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Hickman’s “plan” for an LGBT policy

It’s sort of something, I guess.

Sheriff Ron Hickman

Lou Weaver grew up respecting the badge. His father was a cop. His father’s friends were cops. And so Weaver never feared the police.

That changed when Weaver, who is transgender, was pulled over several years ago on a traffic stop. The officer’s reaction to Weaver explaining that he was a transgender man, not a lesbian woman, was so brash that Weaver thought he might end up in cuffs. Then he wondered what would happen if he was ever booked: Would they house him with women because he didn’t have a penis? Would they house him with men because he had a beard and a man’s voice? But what if he was raped the second he stepped into the shower?

Weaver, a local activist and LGBT consultant, is certain that these are the thoughts of every transgender person who faces police in any situation. It’s why he was thrilled in 2013 when then-Harris County Sheriff Adrian Garcia wrote up an LGBTI policy to protect against discrimination, aid jailers in appropriately housing and classifying inmates by gender, and keep LGBTI inmates safe. It was heralded by many as the best LGBTI jail policy in the country, Weaver remembered. And Weaver was hired to train those jailers on how to best implement it, how to handle the intricacies that come with transgender issues.

He lost that job not long after Sheriff Ron Hickman was appointed to replace Garcia, who stepped down to run for Houston mayor in May.


At a meeting on Wednesday night with a group of local Log Cabin Republicans, Hickman said he didn’t understand why he got so much flak for those decisions.And he also said that, actually, he plans to expand Garcia’s LGBTI policy. Still, he offered little detail except to say he wants to focus on three areas: inmate classification (already a main focus of Garcia’s policy), how to address LGBTI people during traffic stops, and how to deal with LGBTI crime victims. “In my 40-plus years,” he said after mentioning these points, “there have been a myriad of circumstances where every person in front of me needed very special, very unique type of treatment, and that’s the way we’ll approach it.”

Yet later on, when Hickman explained why he decided to cut the LGBTI liaison program, special treatment was certainly not something he supported. Hickman said he cut the program because it was rarely ever used—and because no other minority groups had a program like that, so why this one? One woman at the meeting objected, saying she had many LGBT friends who would find it important that certain officers be identified as LGBT-friendly. The idea appeared to almost offend Hickman, who shot back that the badge itself should be enough to indicate that an officer is safe to talk to. In an interview afterward, he elaborated, saying, “How many generations have we been telling kids, ‘this is the person you can talk to’? So now, having a unique, special label seems contradictory.”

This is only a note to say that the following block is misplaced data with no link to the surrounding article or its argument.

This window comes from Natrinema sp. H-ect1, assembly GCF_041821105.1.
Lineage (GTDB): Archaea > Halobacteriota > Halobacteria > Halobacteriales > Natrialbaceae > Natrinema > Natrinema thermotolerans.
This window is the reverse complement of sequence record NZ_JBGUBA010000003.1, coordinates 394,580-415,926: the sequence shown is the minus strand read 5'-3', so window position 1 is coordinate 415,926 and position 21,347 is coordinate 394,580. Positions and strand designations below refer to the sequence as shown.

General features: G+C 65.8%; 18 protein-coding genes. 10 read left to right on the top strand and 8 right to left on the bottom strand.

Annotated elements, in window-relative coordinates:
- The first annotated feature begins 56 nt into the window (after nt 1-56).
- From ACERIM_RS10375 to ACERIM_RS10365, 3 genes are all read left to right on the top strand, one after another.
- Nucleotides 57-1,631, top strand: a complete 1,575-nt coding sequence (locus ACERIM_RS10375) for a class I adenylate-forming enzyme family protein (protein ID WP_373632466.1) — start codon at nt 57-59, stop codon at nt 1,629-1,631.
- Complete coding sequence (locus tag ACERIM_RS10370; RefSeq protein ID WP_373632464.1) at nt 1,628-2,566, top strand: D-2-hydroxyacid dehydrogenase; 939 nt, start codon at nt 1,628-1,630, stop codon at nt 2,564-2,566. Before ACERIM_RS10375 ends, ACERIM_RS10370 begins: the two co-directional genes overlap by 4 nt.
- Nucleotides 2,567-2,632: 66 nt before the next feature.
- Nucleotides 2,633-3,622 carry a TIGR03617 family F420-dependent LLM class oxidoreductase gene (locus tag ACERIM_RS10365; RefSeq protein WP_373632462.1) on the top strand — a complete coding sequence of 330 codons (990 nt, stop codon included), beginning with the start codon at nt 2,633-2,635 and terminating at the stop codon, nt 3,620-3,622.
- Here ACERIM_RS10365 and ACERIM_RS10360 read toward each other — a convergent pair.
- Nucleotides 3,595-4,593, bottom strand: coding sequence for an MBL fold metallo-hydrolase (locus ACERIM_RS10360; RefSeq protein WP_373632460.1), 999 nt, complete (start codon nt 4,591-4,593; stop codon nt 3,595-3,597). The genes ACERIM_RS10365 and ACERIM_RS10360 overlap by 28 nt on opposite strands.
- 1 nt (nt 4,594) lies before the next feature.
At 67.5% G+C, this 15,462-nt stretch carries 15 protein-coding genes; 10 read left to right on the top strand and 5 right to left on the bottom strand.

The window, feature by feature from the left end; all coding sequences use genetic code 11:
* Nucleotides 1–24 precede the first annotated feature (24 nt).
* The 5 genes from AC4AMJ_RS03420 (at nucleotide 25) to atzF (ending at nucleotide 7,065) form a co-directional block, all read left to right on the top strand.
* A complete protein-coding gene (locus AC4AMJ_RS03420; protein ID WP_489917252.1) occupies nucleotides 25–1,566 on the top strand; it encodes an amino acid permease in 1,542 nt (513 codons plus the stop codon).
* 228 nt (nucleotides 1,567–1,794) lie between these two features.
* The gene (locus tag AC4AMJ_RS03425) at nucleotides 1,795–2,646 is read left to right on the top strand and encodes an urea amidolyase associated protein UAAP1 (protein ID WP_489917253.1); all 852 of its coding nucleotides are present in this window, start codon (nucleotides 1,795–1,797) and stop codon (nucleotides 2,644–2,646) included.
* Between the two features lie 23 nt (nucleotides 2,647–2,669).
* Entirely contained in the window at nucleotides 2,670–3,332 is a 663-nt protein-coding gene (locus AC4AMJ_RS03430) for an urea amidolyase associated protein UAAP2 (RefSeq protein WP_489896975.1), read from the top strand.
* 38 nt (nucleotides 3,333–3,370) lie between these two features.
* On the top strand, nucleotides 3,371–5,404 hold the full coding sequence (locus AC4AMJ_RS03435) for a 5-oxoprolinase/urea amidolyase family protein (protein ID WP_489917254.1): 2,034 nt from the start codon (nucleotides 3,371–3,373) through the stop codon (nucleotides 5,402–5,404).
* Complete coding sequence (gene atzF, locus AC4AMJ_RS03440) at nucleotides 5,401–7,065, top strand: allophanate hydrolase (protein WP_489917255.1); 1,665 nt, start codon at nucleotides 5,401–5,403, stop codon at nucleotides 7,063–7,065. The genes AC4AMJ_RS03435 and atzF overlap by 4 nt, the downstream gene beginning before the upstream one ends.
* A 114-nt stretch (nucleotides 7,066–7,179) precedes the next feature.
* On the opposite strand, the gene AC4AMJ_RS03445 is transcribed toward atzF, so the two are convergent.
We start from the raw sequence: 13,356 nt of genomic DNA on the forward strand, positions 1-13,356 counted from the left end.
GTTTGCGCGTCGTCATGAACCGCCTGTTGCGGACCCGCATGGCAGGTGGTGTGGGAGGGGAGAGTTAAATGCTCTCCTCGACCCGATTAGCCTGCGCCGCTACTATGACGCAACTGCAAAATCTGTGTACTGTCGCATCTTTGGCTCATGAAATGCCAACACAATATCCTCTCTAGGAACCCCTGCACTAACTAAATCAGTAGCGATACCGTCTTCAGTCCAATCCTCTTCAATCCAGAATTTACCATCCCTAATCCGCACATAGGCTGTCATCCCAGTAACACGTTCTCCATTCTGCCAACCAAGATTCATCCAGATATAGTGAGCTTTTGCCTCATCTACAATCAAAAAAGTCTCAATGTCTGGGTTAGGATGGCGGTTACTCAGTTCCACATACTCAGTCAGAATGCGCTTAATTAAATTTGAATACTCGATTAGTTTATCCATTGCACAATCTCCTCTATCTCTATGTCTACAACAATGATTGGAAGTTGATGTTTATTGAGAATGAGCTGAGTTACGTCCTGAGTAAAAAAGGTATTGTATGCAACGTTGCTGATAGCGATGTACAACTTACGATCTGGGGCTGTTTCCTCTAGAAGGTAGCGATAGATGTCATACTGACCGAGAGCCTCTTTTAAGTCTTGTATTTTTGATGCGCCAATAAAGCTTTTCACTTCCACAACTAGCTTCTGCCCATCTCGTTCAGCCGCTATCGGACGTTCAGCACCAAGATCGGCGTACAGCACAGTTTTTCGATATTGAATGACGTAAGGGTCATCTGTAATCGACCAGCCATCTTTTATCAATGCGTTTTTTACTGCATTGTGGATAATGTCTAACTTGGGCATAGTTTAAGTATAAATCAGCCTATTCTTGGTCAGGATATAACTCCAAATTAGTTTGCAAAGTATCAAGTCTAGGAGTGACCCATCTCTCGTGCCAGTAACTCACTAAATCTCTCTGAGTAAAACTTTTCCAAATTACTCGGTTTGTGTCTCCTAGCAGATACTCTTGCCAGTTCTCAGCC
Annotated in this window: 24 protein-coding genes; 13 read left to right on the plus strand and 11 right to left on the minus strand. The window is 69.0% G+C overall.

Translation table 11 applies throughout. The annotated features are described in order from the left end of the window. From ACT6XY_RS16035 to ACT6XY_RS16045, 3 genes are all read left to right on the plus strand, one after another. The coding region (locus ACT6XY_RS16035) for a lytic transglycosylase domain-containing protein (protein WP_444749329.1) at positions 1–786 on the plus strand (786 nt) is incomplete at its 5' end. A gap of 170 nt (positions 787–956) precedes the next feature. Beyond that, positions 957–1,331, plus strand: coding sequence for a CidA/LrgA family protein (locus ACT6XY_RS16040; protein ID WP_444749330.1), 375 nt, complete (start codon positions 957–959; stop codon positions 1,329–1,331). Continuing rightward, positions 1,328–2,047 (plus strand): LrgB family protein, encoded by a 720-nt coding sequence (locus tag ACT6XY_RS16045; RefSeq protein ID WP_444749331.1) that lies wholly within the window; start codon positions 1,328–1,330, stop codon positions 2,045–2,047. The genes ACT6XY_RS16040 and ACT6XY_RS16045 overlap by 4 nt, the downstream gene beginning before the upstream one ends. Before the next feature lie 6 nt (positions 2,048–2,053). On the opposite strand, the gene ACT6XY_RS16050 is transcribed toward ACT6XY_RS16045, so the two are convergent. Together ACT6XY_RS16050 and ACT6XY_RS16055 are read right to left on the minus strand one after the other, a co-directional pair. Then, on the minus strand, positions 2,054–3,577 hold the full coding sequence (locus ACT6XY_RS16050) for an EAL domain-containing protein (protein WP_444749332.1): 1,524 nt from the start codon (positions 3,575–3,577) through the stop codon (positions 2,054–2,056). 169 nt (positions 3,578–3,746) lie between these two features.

Then he added: “It was just stuff they just never did. They put this policy in place but nobody ever followed it.”

See here for the background. As the story notes, some things were in the works but not yet in place by the time Adrian Garcia resigned. Given how his tenure as Sheriff has gone so far I can’t say I have a lot of faith that Hickman will follow up, nor do I particularly think he will wind up doing as much as Garcia would have, but I’ll be happy to be proven wrong. One way or the other, I’m sure this will be an issue in next year’s election.

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One Comment

  1. Bill Daniels says:

    I doubt that Lou Weaver is the most objective person to quote about this story. He was making money off of the taxpayers for his “consulting” work, and Hickman put a stop to it. How do we think Weaver is going to feel? Grateful that the fiduciary responsibility to the taxpayers is being honored by Hickman?

    Having said that, I see two valid issues here. Yes, jail staff need to know what to do with folks whose gender is not straightforward (no pun intended, honest). I also agree that policing agencies should have some guidance on how to address people whose gender isn’t straightforward. I guess the typical ma’am and sir might be insulting to some folks. Perhaps the solution to this is for cops to address these people as “motorist” or “passenger.”

    Finally, “certain officers be identified as LGBT-friendly” smacks of unequal treatment under the law. I thought this whole thing was supposed to be about government treating all of its citizens equally, which I wholeheartedly support. Why not have Samoan-friendly officers? How about albino-friendly officers? Hickman’s response to the woman was spot on.